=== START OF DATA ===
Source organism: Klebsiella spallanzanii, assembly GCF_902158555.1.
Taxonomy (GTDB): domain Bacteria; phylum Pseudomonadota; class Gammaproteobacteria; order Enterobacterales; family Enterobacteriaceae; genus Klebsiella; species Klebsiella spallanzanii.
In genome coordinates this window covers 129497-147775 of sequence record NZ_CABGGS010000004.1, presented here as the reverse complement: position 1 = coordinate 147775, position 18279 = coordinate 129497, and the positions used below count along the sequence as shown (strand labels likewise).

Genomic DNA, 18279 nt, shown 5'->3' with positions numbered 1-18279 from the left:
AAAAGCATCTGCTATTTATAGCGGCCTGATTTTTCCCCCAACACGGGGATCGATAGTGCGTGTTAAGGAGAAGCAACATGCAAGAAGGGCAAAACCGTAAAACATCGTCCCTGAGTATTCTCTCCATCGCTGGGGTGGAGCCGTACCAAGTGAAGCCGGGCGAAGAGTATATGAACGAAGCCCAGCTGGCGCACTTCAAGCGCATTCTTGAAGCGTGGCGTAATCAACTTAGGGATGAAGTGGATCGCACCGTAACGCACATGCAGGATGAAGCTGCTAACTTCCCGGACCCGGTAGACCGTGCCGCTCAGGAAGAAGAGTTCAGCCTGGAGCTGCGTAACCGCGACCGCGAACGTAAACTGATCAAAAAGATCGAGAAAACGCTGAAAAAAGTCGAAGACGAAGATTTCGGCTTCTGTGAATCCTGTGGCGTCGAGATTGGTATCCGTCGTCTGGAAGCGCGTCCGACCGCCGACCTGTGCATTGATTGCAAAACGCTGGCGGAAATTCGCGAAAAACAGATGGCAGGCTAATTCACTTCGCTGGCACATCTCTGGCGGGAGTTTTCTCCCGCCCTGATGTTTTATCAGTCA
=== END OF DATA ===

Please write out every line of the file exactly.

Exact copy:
Source organism: Klebsiella spallanzanii, assembly GCF_902158555.1.
Taxonomy (GTDB): domain Bacteria; phylum Pseudomonadota; class Gammaproteobacteria; order Enterobacterales; family Enterobacteriaceae; genus Klebsiella; species Klebsiella spallanzanii.
In genome coordinates this window covers 129497-147775 of sequence record NZ_CABGGS010000004.1, presented here as the reverse complement: position 1 = coordinate 147775, position 18279 = coordinate 129497, and the positions used below count along the sequence as shown (strand labels likewise).

Genomic DNA, 18279 nt, shown 5'->3' with positions numbered 1-18279 from the left:
AAAAGCATCTGCTATTTATAGCGGCCTGATTTTTCCCCCAACACGGGGATCGATAGTGCGTGTTAAGGAGAAGCAACATGCAAGAAGGGCAAAACCGTAAAACATCGTCCCTGAGTATTCTCTCCATCGCTGGGGTGGAGCCGTACCAAGTGAAGCCGGGCGAAGAGTATATGAACGAAGCCCAGCTGGCGCACTTCAAGCGCATTCTTGAAGCGTGGCGTAATCAACTTAGGGATGAAGTGGATCGCACCGTAACGCACATGCAGGATGAAGCTGCTAACTTCCCGGACCCGGTAGACCGTGCCGCTCAGGAAGAAGAGTTCAGCCTGGAGCTGCGTAACCGCGACCGCGAACGTAAACTGATCAAAAAGATCGAGAAAACGCTGAAAAAAGTCGAAGACGAAGATTTCGGCTTCTGTGAATCCTGTGGCGTCGAGATTGGTATCCGTCGTCTGGAAGCGCGTCCGACCGCCGACCTGTGCATTGATTGCAAAACGCTGGCGGAAATTCGCGAAAAACAGATGGCAGGCTAATTCACTTCGCTGGCACATCTCTGGCGGGAGTTTTCTCCCGCCCTGATGTTTTATCAGTCA